Reconciling OCD, Rekindling My Creativity

My OCD symptoms have diminished in the last few years… I haven’t thought too much lately how far I have come with my anxiety and OCD because I have been distracted by other issues. Visiting an art museum has helped me to become inspired by art once again.

In my previous post, I wrote about being happy when I am out in nature. Nature is beauty in its simplest form, no clutter or embellishments. Art is the creation of man (and woman). It is not necessarily simple, yet I find it beautiful and edifying. I have become less focused on intrusive, unimportant worries about clutter, and more concerned about what is involved in the making of the things that are in my surroundings. Processes, engagement, activity: things that are relational help make the visual beauty in a way that has depth. This is beyond what was once shallow. Everything that is material or visual is not superficial to me any longer.

Why I Love My Bipolar Mania!

Mania Can Feel Like Euphoria At Times

Although experiencing “flight of ideas” in of itself is not a mental disorder, it is a symptom of those with bipolar disorder. All that mania and energy needs to be channeled somehow- it is best used in creative endeavors. When I experience the highs of mania, I become the idea person– the person who conjures up dozens (or more) ideas, concepts, processes, etc., only to never really follow through any of them. By the time the idea(s) is(are) manifested and it is time to develop the ideas, my mind is off somewhere else…perhaps I am so down again that I can barely find any desire to become “goal-directed”. This is not a particularly desirable quality for my vocation.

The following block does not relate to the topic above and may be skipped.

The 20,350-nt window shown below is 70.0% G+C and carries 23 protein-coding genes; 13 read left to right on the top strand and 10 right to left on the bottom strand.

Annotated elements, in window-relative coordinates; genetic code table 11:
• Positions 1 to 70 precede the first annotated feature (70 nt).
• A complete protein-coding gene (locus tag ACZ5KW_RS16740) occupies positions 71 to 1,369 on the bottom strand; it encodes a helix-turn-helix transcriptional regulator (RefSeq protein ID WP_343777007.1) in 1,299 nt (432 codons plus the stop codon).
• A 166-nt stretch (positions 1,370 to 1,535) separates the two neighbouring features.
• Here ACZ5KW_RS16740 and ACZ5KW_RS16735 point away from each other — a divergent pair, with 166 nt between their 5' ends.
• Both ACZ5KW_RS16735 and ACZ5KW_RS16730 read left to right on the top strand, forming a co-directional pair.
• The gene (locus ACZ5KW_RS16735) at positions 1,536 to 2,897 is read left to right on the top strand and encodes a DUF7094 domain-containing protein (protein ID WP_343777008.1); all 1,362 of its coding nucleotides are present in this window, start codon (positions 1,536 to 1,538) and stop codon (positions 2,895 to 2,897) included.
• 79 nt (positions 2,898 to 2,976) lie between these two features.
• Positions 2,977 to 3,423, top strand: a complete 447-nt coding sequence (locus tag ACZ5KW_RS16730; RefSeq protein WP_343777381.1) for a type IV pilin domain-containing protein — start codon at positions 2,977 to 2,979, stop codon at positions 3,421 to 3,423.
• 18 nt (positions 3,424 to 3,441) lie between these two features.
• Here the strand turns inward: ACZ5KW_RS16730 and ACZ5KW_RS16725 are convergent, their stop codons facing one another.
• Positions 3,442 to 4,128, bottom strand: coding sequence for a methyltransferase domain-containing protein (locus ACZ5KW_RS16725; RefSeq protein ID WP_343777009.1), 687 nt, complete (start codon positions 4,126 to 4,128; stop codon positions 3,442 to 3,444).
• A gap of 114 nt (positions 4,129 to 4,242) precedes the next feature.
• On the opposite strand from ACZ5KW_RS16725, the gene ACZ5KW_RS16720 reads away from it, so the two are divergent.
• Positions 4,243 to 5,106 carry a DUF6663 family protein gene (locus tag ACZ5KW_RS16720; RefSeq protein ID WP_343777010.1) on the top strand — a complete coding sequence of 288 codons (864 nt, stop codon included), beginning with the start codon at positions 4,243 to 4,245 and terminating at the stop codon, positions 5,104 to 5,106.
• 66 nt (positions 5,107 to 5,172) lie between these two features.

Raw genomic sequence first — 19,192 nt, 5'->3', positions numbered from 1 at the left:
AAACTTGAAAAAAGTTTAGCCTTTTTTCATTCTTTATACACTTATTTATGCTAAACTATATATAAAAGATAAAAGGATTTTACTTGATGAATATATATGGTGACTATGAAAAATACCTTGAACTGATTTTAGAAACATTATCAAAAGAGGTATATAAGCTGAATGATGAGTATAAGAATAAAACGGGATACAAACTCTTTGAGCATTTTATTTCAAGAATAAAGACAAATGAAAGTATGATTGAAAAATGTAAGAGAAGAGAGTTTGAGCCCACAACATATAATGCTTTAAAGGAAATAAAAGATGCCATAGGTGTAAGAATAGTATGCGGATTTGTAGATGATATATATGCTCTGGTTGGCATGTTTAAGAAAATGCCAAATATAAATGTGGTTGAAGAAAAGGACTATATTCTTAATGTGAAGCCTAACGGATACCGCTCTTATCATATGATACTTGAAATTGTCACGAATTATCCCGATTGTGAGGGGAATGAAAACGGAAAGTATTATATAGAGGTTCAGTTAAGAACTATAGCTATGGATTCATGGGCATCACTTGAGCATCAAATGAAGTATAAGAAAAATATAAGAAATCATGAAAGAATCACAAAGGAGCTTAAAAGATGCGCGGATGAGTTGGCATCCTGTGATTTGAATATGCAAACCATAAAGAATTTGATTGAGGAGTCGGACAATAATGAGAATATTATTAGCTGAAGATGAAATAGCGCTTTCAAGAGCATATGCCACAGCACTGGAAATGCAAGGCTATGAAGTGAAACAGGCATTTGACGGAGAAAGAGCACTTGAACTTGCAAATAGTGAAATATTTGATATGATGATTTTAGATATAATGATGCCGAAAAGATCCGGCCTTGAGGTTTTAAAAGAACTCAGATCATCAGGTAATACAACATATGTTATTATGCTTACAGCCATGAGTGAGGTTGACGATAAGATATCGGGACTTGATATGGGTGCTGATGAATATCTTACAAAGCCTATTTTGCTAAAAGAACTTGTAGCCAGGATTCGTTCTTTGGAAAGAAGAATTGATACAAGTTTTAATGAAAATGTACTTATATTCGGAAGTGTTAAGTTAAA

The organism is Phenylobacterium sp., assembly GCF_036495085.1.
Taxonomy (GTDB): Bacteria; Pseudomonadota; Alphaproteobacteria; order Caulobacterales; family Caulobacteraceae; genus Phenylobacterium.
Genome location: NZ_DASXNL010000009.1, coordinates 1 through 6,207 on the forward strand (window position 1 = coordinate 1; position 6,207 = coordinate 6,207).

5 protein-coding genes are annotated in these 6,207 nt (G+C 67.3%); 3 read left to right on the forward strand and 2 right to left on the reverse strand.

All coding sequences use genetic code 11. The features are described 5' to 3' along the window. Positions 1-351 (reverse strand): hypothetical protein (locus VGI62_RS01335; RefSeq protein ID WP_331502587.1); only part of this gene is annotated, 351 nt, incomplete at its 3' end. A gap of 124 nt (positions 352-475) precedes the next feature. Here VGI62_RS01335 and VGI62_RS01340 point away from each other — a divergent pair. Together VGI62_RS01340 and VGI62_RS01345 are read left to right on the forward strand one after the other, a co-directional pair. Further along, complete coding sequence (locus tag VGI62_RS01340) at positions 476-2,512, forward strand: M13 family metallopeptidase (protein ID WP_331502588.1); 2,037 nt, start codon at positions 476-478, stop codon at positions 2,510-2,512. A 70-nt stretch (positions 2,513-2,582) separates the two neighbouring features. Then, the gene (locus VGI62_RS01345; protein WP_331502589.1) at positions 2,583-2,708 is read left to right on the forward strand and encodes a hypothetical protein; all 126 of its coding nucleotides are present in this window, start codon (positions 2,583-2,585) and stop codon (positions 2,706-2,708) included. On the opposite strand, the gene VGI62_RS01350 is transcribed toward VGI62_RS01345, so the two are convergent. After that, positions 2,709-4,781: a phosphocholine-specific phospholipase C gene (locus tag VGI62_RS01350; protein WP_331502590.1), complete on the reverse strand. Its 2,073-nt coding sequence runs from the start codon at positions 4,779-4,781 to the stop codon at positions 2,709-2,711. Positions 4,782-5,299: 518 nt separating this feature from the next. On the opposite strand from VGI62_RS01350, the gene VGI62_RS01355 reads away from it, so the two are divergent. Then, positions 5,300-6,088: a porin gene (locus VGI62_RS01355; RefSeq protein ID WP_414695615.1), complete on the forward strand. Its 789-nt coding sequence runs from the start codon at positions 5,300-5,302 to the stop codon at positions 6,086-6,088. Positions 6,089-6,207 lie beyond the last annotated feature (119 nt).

As a result of the flaws of my manic episodes, I can use my moments of mania to augment my work life, but I can’t allow myself time to pursue anything loftier than my menial job. As a middle-aged worker, I am able to look back upon my vocational lifespan and know that I don’t consistently have all the qualities necessary to get the sweet, 9-5 job in an ad agency. Those people, as far as I can see, have a different kind of attitude when it comes to creativity. 

In the arrogance of my youth (or the ignorance of my youth), I figure I would benefit from going to college. I never obtained even a two-year degree in any one course of study. I was neither inspired or encouraged as a young person- I had a desire to go to school, but I lacked the tenacity to finish the one class that was standing in the way of my moving on in college.

Drawing for me is a release- I am able to focus and generate some clarity through these lines and shapes. Through these seemingly benign and naive patterns, I can somehow see the patterns of my life, even if they are mere fragments of a shattered lens.

So, I never completed my Marketing & Sales certificate- or the Graphic Design degree in which I transferred. The Sociology degree I desired to obtain was just too impractical and unlikely. It doesn’t mean I’ve given up on education or enrichment. I simply had to change the way I sought these things.

Mania- it can make me feel more creative. Bipolar disorder isn’t as simple as many are led to believe. It’s can be difficult to focus on complex tasks without the help of notebooks, post-its, and my trusted computer. These tools serve as ways to process many simultaneous thoughts and ideas.

When it comes to employment, the volatile and changing nature of the bipolar disorder can limit one’s career choices and success, no matter how much skill or talent one possesses.